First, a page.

Digital divorces will be implemented in the UK as early as next year, giving couples the ability to split without either party needing to head to the courtroom.
“When it has been done, we will at last have escaped from a court system … moored in the world of the late Mr Charles Dickens,” president of the High Court’s family division Sir James Munby told The Daily Mail.
Munby said that reforming the system would improve lives and save money in a speech to the Family Law Bar Association.
“We still have a long way to go to the entirely digitised and paperless court … though this is, must be, a vision not of some distant future but of what has to be, and I believe can be, achieved over the next four years,” Munby said.
Uncontested divorces make up the majority of divorces in England and Wales and under the current legislation, neither the husband nor wife needs to attend court, a divorce is instead pushed through by legal officials at a regional court centre.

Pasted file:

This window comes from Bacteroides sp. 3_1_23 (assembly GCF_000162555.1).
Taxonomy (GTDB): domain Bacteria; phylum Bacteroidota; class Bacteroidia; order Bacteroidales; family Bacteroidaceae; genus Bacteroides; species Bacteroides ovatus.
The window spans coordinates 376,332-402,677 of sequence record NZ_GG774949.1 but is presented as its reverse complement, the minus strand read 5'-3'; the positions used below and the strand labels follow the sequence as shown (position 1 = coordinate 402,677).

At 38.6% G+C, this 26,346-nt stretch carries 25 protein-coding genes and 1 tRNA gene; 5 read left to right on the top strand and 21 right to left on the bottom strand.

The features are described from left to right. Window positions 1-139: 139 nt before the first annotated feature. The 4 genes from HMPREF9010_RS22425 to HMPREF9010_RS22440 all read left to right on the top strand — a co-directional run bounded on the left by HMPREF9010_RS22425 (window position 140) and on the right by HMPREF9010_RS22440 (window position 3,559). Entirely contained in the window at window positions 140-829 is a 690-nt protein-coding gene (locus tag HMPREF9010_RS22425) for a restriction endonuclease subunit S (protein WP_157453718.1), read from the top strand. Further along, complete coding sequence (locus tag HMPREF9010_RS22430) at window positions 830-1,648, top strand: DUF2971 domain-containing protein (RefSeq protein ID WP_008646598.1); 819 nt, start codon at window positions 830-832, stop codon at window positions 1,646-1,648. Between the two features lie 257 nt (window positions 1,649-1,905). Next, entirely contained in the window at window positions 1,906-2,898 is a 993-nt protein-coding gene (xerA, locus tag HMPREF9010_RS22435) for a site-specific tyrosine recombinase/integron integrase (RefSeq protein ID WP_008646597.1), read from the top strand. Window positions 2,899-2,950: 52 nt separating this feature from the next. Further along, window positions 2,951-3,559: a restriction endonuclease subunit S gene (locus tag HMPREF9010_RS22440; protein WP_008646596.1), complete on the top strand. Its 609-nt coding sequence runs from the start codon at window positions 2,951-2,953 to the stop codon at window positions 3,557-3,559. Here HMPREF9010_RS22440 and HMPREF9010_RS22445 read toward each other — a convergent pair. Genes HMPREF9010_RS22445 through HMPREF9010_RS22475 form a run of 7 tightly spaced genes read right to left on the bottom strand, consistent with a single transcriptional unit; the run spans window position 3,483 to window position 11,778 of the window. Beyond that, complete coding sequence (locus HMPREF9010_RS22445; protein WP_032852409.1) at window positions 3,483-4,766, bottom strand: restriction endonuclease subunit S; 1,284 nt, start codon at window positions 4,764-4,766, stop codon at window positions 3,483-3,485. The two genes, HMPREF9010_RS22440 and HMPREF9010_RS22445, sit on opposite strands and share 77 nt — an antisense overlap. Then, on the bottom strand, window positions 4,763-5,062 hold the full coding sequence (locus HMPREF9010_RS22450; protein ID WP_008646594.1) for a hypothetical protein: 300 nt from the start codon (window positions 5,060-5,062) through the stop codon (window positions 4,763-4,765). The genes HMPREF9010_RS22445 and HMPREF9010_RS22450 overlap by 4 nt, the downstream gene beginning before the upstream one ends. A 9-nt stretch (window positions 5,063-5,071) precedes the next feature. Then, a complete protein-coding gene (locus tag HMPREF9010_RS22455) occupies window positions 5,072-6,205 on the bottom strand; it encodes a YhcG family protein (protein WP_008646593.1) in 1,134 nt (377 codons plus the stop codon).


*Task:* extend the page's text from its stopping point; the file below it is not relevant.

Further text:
Under the new system, a couple who have agreed to divorce will be able to answer an online questionnaire, answering questions about their marital history, wealth and income as well as arrangements made for their children without even a district judge attending court to supervise.
But the new arrangement has family campaigners arguing that an online divorce system would devalue marriage by making divorce too easy.
“Marriage is a serious business … Divorce requires time, thought and deliberate intent, not speed, efficiency and the throwaway ease of an online form. It would be wrong to relegate divorce to little more than a tweet. It should be done as it begins, in person,” said The Marriage Foundation’s Harry Benson.
The Daily Mail reported that Ministry of Justice official had declined to comment, saying the reforms were still in an early stage.